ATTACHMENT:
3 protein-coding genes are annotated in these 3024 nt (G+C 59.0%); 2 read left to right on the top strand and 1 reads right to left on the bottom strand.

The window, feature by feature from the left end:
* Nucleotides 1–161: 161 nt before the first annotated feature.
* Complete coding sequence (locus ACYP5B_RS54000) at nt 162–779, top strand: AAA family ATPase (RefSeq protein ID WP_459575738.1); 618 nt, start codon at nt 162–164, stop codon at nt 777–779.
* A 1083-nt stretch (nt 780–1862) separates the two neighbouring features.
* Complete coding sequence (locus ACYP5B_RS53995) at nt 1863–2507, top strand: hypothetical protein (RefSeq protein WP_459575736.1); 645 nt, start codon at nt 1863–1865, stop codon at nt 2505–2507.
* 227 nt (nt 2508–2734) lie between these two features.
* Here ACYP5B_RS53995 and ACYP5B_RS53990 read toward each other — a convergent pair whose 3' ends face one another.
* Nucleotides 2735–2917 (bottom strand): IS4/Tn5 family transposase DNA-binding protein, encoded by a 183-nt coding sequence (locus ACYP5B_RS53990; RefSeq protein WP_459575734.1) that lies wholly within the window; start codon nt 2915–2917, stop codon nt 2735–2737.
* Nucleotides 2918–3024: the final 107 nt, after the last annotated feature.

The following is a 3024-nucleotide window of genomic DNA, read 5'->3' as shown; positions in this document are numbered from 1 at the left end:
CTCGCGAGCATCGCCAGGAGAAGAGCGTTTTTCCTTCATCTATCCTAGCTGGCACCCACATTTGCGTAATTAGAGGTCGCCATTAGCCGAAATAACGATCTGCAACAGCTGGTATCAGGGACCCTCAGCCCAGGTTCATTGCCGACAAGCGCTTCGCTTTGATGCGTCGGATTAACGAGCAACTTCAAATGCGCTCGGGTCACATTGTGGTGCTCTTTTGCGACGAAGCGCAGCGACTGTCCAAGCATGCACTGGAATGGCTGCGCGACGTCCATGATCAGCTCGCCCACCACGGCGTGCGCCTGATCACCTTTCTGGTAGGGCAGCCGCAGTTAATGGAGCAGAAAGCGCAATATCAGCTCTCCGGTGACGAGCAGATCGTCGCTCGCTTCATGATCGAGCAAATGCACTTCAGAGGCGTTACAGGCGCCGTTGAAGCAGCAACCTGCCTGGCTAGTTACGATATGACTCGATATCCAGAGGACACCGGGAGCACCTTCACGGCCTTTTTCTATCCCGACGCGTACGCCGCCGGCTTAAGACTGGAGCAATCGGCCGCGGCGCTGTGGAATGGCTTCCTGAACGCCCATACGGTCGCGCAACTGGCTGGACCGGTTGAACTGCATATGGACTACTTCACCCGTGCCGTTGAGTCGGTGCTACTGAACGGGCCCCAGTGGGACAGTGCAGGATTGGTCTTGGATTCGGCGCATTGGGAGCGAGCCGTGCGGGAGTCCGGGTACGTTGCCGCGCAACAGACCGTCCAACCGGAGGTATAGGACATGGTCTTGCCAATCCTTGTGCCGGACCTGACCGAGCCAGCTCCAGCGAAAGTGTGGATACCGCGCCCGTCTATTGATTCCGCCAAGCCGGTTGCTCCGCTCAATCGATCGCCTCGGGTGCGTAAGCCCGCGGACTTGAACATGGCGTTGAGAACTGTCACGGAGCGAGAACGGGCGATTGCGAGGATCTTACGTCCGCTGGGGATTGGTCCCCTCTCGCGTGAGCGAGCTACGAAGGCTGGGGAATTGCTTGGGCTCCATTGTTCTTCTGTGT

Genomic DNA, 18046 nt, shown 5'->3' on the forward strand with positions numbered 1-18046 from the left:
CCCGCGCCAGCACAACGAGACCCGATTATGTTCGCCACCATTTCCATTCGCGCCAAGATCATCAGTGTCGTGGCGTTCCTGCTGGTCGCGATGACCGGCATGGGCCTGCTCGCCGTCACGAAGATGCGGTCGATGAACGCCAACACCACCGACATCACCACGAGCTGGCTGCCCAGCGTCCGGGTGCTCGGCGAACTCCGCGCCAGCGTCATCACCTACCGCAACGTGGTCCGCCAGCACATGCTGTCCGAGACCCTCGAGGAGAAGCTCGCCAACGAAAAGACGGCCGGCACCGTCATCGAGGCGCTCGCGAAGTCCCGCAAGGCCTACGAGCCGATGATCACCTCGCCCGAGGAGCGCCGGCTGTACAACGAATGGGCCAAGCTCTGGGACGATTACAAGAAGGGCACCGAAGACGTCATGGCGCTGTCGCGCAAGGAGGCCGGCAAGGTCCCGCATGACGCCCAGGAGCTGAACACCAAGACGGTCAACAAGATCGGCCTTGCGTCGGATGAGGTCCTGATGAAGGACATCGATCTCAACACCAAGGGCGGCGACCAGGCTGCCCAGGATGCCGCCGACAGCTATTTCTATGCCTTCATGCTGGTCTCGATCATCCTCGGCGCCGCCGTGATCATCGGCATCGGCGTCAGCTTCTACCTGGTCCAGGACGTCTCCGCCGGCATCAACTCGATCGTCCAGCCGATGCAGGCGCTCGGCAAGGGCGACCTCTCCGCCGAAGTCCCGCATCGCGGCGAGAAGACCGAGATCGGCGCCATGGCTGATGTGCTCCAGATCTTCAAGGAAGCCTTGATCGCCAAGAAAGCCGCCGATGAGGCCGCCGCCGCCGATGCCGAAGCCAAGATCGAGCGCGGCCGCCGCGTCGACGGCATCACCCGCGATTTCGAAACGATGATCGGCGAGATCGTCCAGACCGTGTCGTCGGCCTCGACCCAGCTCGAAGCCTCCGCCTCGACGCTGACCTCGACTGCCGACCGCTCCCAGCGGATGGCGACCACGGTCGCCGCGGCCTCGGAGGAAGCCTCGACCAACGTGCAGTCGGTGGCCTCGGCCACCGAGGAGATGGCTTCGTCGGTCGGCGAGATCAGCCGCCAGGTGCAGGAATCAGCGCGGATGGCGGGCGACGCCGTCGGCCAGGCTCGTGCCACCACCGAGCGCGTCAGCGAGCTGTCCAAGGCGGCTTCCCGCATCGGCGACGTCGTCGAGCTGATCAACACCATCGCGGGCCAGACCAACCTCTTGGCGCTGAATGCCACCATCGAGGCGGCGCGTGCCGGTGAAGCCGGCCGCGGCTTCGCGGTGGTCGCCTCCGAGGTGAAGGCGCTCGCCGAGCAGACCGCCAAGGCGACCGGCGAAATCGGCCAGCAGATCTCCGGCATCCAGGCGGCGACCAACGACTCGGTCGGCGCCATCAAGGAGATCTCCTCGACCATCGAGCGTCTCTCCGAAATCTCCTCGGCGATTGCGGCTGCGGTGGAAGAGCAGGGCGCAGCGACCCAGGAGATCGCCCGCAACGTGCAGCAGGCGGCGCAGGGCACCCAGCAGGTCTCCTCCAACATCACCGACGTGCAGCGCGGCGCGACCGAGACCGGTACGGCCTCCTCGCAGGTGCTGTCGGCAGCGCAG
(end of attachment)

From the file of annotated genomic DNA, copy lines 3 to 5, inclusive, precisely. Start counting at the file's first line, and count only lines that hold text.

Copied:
* Nucleotides 1–161: 161 nt before the first annotated feature.
* Complete coding sequence (locus ACYP5B_RS54000) at nt 162–779, top strand: AAA family ATPase (RefSeq protein ID WP_459575738.1); 618 nt, start codon at nt 162–164, stop codon at nt 777–779.
* A 1083-nt stretch (nt 780–1862) separates the two neighbouring features.